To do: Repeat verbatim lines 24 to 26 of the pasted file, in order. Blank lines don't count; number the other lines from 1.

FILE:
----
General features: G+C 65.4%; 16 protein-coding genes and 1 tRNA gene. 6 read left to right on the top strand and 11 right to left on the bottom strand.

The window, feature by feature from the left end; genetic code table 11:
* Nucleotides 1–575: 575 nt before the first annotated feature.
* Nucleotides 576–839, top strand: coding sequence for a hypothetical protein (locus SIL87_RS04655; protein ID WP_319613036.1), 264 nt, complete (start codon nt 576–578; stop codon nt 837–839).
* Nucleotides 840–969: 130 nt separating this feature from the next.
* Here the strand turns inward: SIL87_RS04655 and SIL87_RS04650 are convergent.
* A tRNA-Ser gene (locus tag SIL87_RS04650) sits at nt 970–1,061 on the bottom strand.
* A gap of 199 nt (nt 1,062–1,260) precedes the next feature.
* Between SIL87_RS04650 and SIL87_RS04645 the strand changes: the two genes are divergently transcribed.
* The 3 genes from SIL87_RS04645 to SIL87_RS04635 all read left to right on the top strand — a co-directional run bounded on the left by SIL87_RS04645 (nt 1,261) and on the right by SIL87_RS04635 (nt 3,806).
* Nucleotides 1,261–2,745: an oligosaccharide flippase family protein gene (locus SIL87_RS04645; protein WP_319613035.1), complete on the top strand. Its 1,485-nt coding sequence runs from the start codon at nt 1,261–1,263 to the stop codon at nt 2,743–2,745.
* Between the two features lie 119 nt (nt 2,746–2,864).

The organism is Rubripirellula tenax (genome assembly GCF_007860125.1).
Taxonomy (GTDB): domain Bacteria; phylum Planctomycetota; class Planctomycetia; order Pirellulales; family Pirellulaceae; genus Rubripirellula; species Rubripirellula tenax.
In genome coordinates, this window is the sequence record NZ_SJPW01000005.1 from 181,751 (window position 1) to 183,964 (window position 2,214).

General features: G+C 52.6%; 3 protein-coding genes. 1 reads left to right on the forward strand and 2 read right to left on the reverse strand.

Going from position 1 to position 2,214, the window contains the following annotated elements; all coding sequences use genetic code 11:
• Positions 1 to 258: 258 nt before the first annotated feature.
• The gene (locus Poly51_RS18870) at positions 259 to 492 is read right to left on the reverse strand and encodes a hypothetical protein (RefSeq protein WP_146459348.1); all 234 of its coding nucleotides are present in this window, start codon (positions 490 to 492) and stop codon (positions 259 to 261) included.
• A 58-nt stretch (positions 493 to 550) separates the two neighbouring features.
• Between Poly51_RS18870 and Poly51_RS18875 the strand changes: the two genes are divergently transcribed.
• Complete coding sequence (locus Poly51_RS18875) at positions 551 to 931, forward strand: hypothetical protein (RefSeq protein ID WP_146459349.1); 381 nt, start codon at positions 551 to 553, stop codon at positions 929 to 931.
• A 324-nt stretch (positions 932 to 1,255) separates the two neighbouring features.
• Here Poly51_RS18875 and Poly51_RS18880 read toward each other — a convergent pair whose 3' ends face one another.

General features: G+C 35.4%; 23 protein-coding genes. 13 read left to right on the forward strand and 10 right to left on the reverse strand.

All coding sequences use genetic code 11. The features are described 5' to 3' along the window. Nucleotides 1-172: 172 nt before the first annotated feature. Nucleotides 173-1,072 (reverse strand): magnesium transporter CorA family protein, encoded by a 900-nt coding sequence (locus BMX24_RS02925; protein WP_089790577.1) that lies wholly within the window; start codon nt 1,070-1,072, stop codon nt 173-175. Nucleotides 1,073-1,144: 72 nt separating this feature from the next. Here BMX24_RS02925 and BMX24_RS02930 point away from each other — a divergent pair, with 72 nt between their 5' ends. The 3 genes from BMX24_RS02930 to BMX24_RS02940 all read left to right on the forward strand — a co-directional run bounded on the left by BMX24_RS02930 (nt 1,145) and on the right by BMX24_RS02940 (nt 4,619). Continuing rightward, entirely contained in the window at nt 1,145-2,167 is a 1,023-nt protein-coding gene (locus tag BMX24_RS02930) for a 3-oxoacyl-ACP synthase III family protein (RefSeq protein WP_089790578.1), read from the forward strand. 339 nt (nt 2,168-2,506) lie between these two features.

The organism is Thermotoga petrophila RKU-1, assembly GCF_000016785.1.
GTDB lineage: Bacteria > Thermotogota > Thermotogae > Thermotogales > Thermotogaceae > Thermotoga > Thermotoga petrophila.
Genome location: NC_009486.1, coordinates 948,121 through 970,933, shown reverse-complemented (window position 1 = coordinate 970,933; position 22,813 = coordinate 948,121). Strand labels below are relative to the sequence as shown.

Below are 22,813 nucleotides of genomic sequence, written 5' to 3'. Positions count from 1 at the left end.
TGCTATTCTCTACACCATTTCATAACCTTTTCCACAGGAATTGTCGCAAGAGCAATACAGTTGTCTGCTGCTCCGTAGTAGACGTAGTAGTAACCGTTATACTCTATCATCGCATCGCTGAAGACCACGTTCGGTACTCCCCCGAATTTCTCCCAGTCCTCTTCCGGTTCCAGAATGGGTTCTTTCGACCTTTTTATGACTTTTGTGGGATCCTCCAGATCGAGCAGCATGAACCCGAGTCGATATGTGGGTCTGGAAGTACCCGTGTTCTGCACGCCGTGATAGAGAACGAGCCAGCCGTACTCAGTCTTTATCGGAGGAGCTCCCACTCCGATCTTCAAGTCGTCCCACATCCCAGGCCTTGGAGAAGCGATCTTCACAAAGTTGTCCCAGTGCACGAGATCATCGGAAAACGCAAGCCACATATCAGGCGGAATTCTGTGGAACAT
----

• Here Poly51_RS18875 and Poly51_RS18880 read toward each other — a convergent pair whose 3' ends face one another.

General features: G+C 35.4%; 23 protein-coding genes. 13 read left to right on the forward strand and 10 right to left on the reverse strand.

All coding sequences use genetic code 11. The features are described 5' to 3' along the window. Nucleotides 1-172: 172 nt before the first annotated feature. Nucleotides 173-1,072 (reverse strand): magnesium transporter CorA family protein, encoded by a 900-nt coding sequence (locus BMX24_RS02925; protein WP_089790577.1) that lies wholly within the window; start codon nt 1,070-1,072, stop codon nt 173-175. Nucleotides 1,073-1,144: 72 nt separating this feature from the next. Here BMX24_RS02925 and BMX24_RS02930 point away from each other — a divergent pair, with 72 nt between their 5' ends. The 3 genes from BMX24_RS02930 to BMX24_RS02940 all read left to right on the forward strand — a co-directional run bounded on the left by BMX24_RS02930 (nt 1,145) and on the right by BMX24_RS02940 (nt 4,619). Continuing rightward, entirely contained in the window at nt 1,145-2,167 is a 1,023-nt protein-coding gene (locus tag BMX24_RS02930) for a 3-oxoacyl-ACP synthase III family protein (RefSeq protein WP_089790578.1), read from the forward strand. 339 nt (nt 2,168-2,506) lie between these two features.